By Adelle Schubarg, Environmental Research Assistant
Tashaunda Hill is the Environmental Health Program Specialist for the Pitt County Health Department. In this role, Tashaunda is largely involved with the Childhood Lead Poisoning Prevention Program where she organizes, manages, and performs lead investigations across Pitt County. Lately, the focus of her work has been on community outreach and education.
Tashaunda has always had a passion for the sciences. At the start of her undergraduate career at East Carolina University (ECU), Tashaunda studied Chemistry. However, she felt as if she was missing the human aspect and connection in her studies. It wasn’t until she took an Intro to Environmental Health Sciences (EHS) course taught by Dr. Trenton Davis that Tashaunda found her passion.
She enjoyed the interaction with people and community that the EHS field allowed while still being able to utilize her strong scientific base.
For Tashaunda, it was a more practical application of her chemistry background that allowed her to make a positive impact in the lives of others. Tashaunda graduated from ECU in 2005 with a degree in Environmental Health Sciences and accepted a position with Pitt County Government a year later. This past September marked her 15-year anniversary working with the County.
As the Program Specialist, Tashaunda oversees lead investigations in Pitt County. Most lead investigations are conducted in the home of a child with a confirmed case of lead poisoning – a level which involves having 10 or more micrograms per deciliter (𝛍g/dL) of lead in the bloodstream. These investigations tend to be more invasive and Tashaunda notes that it’s important to be sensitive to the fact that they are entering someone’s home and to understand and respect the cultural boundaries of those involved.
As these investigations are mandatory, Tashaunda wants to ensure the family feels comfortable and most of all, safe. During the home investigation, Tashaunda says that it is her job to comfort the family and clearly communicate her team’s intentions.
However, not all lead poisoning cases warrant a home investigation, which presents a real challenge for Tashaunda. For cases involving elevated blood lead levels (BLLs) ranging from 5 to 9 𝛍g/dL, a lead investigation can be offered but is not required. In such instances, the family often turns down the investigation, leading to a case of lead poisoning in a child that goes untreated.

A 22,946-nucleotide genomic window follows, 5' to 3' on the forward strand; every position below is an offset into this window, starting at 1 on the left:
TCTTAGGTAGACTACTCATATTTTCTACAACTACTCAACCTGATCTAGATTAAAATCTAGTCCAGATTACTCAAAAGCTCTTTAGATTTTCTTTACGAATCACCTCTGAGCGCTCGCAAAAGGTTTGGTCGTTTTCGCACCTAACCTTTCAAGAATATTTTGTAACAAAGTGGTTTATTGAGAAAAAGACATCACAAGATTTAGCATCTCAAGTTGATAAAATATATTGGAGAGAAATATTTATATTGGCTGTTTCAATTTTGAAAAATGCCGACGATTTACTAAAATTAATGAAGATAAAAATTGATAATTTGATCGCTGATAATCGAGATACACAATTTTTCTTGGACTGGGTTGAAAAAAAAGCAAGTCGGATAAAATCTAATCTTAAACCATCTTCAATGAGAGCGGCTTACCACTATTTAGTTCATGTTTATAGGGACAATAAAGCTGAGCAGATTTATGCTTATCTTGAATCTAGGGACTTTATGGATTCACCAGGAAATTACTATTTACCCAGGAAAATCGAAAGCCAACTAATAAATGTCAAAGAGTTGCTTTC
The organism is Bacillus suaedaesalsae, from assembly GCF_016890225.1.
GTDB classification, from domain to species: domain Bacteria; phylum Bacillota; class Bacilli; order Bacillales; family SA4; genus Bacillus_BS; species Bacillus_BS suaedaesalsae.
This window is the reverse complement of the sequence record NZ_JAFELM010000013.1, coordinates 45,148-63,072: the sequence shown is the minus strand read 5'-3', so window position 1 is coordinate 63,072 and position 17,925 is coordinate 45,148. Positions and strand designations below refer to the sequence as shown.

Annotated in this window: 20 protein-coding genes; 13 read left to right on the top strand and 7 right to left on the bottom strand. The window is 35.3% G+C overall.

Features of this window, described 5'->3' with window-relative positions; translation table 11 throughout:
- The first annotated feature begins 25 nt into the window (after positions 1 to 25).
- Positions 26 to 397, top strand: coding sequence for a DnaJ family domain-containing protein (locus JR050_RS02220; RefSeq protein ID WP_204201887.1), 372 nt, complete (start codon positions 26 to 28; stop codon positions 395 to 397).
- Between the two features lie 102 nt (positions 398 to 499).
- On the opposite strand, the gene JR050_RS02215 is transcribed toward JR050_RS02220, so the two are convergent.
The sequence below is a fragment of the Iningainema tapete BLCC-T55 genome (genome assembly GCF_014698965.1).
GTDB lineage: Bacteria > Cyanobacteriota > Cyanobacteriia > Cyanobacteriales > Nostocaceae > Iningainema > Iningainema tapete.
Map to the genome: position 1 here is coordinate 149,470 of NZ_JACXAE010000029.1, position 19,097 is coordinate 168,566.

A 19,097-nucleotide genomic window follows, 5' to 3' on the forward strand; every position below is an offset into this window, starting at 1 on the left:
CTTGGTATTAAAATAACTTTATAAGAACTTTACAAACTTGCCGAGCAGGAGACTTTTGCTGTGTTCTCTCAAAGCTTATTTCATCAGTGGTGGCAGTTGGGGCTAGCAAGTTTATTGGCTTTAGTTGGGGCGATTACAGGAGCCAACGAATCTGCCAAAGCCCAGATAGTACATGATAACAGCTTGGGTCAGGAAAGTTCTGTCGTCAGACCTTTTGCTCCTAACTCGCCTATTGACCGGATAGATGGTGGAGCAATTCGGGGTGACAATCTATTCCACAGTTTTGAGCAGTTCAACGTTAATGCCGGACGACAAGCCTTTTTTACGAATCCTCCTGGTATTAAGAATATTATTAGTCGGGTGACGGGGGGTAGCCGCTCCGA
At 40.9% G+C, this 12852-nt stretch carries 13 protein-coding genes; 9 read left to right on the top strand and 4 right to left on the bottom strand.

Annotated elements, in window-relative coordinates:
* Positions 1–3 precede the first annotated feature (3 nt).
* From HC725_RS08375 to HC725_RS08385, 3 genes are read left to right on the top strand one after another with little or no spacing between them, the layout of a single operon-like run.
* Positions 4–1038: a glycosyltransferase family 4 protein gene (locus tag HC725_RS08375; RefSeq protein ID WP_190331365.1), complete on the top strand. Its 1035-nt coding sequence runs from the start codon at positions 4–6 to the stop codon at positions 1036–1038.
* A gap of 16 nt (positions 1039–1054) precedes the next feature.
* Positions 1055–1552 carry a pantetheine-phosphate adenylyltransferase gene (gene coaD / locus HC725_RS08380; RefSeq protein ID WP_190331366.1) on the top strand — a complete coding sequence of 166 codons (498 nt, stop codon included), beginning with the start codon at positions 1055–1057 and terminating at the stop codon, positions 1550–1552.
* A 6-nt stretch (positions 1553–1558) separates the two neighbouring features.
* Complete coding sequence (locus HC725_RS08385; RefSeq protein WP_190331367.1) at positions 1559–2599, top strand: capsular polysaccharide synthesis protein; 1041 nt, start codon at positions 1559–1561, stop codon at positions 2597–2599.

Educating people on the dangers of lead poisoning and the resources available to them is still a challenge, Tashaunda comments. When faced with a refusal to a home investigation, Tashaunda does her best to establish a relationship with the family, offering information and resources on lead poisoning and continued follow-ups. For Tashaunda, any level of lead in a child’s bloodstream is a concern. She emphasizes the need for full home investigations for all cases, regardless of the categorized BLLs.
In addition to home investigations, Tashaunda is also responsible for conducting routine sanitation inspections for childcare centers across Pitt County. Seeing the children at these centers is one of the most enjoyable parts of the job for Tashaunda.
She says, “No matter how bad or challenging the day, you are going to see a child that will help brighten [it]”.
Knowing her work is making an impact in the lives of these children fills her with joy and makes her job that much more meaningful. Tashaunda and her team do their best to not interrupt the daily lives of the children when at a facility. However, they often end up answering questions and chatting with the kids anyway, much to Tashaunda’s delight.
Tashaunda got involved with the NC Lead and Healthy Homes Outreach Task Force after being promoted to her current position as Program Specialist in 2017. While searching for lead resources to provide to clients, families, and providers, Tashaunda came across the NC Healthy Homes website. She promptly reached out to inquire about the group and see if Pitt County could join. The Task Force has been a helpful resource for the county.
Tashaunda appreciates the collaborative nature of the group, commenting, “It is great to hear other counties’ and agencies’ successes and challenges and to be able to share that information because we are all in this together”.